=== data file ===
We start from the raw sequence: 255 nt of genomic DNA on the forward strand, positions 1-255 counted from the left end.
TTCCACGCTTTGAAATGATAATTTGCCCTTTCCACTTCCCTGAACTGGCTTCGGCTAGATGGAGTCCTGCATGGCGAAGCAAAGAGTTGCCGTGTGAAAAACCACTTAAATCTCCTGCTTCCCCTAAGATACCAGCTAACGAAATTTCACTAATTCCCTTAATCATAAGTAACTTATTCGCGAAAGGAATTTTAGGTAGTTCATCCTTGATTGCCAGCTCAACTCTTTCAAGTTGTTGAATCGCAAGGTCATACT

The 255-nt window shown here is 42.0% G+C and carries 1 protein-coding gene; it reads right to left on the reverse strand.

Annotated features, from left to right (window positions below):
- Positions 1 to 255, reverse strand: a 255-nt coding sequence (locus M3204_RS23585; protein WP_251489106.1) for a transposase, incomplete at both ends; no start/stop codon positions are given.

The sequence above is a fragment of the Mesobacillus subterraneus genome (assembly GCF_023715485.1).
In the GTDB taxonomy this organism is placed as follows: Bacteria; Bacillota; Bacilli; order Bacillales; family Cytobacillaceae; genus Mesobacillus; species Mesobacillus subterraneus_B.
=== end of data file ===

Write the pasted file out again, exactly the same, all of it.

We start from the raw sequence: 255 nt of genomic DNA on the forward strand, positions 1-255 counted from the left end.
TTCCACGCTTTGAAATGATAATTTGCCCTTTCCACTTCCCTGAACTGGCTTCGGCTAGATGGAGTCCTGCATGGCGAAGCAAAGAGTTGCCGTGTGAAAAACCACTTAAATCTCCTGCTTCCCCTAAGATACCAGCTAACGAAATTTCACTAATTCCCTTAATCATAAGTAACTTATTCGCGAAAGGAATTTTAGGTAGTTCATCCTTGATTGCCAGCTCAACTCTTTCAAGTTGTTGAATCGCAAGGTCATACT

The 255-nt window shown here is 42.0% G+C and carries 1 protein-coding gene; it reads right to left on the reverse strand.

Annotated features, from left to right (window positions below):
- Positions 1 to 255, reverse strand: a 255-nt coding sequence (locus M3204_RS23585; protein WP_251489106.1) for a transposase, incomplete at both ends; no start/stop codon positions are given.

The sequence above is a fragment of the Mesobacillus subterraneus genome (assembly GCF_023715485.1).
In the GTDB taxonomy this organism is placed as follows: Bacteria; Bacillota; Bacilli; order Bacillales; family Cytobacillaceae; genus Mesobacillus; species Mesobacillus subterraneus_B.